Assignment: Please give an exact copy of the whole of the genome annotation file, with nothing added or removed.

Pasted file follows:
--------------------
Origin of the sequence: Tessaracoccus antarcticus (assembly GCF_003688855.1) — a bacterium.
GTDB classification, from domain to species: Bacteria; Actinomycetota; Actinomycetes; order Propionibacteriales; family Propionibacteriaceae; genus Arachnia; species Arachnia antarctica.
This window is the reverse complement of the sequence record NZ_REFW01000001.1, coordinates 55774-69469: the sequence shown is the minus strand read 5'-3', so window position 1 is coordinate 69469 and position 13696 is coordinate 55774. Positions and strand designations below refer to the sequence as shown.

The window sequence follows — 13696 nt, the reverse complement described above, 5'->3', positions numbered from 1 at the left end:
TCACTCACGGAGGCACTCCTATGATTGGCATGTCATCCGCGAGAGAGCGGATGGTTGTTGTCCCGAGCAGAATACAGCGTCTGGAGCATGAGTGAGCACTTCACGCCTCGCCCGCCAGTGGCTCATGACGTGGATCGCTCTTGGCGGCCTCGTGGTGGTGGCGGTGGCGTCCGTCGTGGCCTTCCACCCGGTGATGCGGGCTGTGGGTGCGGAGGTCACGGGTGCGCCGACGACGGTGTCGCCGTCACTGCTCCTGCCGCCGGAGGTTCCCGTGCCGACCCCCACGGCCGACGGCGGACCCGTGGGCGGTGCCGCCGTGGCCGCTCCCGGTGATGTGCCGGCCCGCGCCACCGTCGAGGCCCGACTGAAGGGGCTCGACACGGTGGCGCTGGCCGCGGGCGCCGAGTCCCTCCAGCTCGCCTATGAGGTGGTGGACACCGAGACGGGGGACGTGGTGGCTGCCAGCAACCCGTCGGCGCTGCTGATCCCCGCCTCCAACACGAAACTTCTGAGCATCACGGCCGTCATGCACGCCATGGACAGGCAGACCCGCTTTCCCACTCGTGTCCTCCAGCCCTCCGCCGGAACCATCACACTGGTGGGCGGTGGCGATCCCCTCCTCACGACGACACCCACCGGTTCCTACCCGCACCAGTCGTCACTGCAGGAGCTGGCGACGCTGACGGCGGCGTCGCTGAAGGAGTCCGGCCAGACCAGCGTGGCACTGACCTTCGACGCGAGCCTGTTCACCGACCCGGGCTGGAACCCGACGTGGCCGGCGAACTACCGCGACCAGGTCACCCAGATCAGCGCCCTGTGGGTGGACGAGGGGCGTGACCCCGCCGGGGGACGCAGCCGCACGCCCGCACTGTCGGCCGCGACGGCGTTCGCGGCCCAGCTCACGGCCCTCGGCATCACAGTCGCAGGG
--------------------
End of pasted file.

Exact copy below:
Origin of the sequence: Tessaracoccus antarcticus (assembly GCF_003688855.1) — a bacterium.
GTDB classification, from domain to species: Bacteria; Actinomycetota; Actinomycetes; order Propionibacteriales; family Propionibacteriaceae; genus Arachnia; species Arachnia antarctica.
This window is the reverse complement of the sequence record NZ_REFW01000001.1, coordinates 55774-69469: the sequence shown is the minus strand read 5'-3', so window position 1 is coordinate 69469 and position 13696 is coordinate 55774. Positions and strand designations below refer to the sequence as shown.

The window sequence follows — 13696 nt, the reverse complement described above, 5'->3', positions numbered from 1 at the left end:
TCACTCACGGAGGCACTCCTATGATTGGCATGTCATCCGCGAGAGAGCGGATGGTTGTTGTCCCGAGCAGAATACAGCGTCTGGAGCATGAGTGAGCACTTCACGCCTCGCCCGCCAGTGGCTCATGACGTGGATCGCTCTTGGCGGCCTCGTGGTGGTGGCGGTGGCGTCCGTCGTGGCCTTCCACCCGGTGATGCGGGCTGTGGGTGCGGAGGTCACGGGTGCGCCGACGACGGTGTCGCCGTCACTGCTCCTGCCGCCGGAGGTTCCCGTGCCGACCCCCACGGCCGACGGCGGACCCGTGGGCGGTGCCGCCGTGGCCGCTCCCGGTGATGTGCCGGCCCGCGCCACCGTCGAGGCCCGACTGAAGGGGCTCGACACGGTGGCGCTGGCCGCGGGCGCCGAGTCCCTCCAGCTCGCCTATGAGGTGGTGGACACCGAGACGGGGGACGTGGTGGCTGCCAGCAACCCGTCGGCGCTGCTGATCCCCGCCTCCAACACGAAACTTCTGAGCATCACGGCCGTCATGCACGCCATGGACAGGCAGACCCGCTTTCCCACTCGTGTCCTCCAGCCCTCCGCCGGAACCATCACACTGGTGGGCGGTGGCGATCCCCTCCTCACGACGACACCCACCGGTTCCTACCCGCACCAGTCGTCACTGCAGGAGCTGGCGACGCTGACGGCGGCGTCGCTGAAGGAGTCCGGCCAGACCAGCGTGGCACTGACCTTCGACGCGAGCCTGTTCACCGACCCGGGCTGGAACCCGACGTGGCCGGCGAACTACCGCGACCAGGTCACCCAGATCAGCGCCCTGTGGGTGGACGAGGGGCGTGACCCCGCCGGGGGACGCAGCCGCACGCCCGCACTGTCGGCCGCGACGGCGTTCGCGGCCCAGCTCACGGCCCTCGGCATCACAGTCGCAGGG